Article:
Belgian prosecutors on Monday charged a husband and wife over a plot to bomb a weekend rally by an exiled Iranian opposition group in France.
Amir S. and Nasimeh N., both Belgian nationals, “are suspected of having attempted to carry out a bomb attack” on Saturday in the Paris suburb of Villepinte, during a conference organized by the People’s Mujahedeen of Iran, a statement from the Belgian federal prosecutor said.
The couple, described by prosecutors as being “of Iranian origin,” carried 500 grams (about a pound) of the volatile explosive TATP along with a detonation device when an elite police squad stopped them in a residential district of Brussels.
Belgian prosecutors said an alleged accomplice was under arrest in France, while two others were released after questioning by French police.
The statement said that an Iranian diplomat at the Austrian embassy in Vienna, a contact of the couple, was also arrested in Germany.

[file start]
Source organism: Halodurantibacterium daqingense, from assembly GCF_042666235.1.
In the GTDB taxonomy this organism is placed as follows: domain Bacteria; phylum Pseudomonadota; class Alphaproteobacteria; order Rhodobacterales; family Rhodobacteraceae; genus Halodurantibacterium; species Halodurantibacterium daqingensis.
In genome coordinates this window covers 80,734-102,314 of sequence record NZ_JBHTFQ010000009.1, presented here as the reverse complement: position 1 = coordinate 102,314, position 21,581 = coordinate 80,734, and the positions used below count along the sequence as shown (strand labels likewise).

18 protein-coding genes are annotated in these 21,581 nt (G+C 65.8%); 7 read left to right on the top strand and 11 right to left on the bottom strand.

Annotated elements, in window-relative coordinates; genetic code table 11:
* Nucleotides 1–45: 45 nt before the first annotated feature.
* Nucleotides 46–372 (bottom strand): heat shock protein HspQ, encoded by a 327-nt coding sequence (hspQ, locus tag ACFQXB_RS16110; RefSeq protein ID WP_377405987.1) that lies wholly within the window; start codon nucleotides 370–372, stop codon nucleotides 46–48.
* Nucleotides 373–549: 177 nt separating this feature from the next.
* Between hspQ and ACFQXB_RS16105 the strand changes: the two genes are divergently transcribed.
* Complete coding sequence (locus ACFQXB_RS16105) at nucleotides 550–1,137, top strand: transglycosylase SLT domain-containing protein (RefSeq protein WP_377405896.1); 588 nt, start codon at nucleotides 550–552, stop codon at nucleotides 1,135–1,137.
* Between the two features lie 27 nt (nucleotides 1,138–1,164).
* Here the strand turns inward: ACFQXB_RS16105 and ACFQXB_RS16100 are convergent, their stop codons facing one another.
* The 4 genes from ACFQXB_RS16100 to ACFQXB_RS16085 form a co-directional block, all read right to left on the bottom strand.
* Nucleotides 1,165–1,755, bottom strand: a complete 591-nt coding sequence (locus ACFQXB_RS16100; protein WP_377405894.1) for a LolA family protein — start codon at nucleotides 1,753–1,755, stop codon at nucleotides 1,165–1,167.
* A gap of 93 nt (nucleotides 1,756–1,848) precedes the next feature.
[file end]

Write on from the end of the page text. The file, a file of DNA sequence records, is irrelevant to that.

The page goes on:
The newspaper Bild on Monday identified the diplomat as 47-year-old Assadollah A.
Iranian diplomat arrested in Germany over terror plot: Allegedly instructed an Iranian couple from Belgium to bomb MEK rally. https://t.co/VC3EckhIgb
— Björn Stritzel (@bjoernstritzel) July 2, 2018
Police carried out five raids across Belgium on Saturday linked to the affair, authorities said, though they refused to detail any results of the operation.
The statement said about 25,000 people attended the rally in France.
The People’s Mujahedeen (MEK), formed in the 1960s to overthrow the shah of Iran, fought the rise of the mullahs in Tehran following the 1979 Islamic revolution.
It earned itself a listing as a “terrorist organization” by the US State Department in 1997 and was only removed from terror watchlists by the European Union in 2008 and by Washington in 2012.
Belgium has been on high alert since the smashing of a terror cell in the town of Verviers in January 2015 that was planning an attack on police.
Belgium further raised its terror alert level after the Paris attacks in November that year, and placed the capital Brussels on lockdown for a week.
Belgium was then hit by its own IS suicide attacks on Brussels airport and a metro station, which killed 32 people in March 2016. Both bombings used TATP explosives.
In May, a gunman in the eastern Belgian city of Liege shot dead three people — two police officers and a passerby in a vehicle — before he was killed by elite officers.
The French-language Belgian news site LaLibre reported that the man had shouted “Allahu akbar” before police shot him.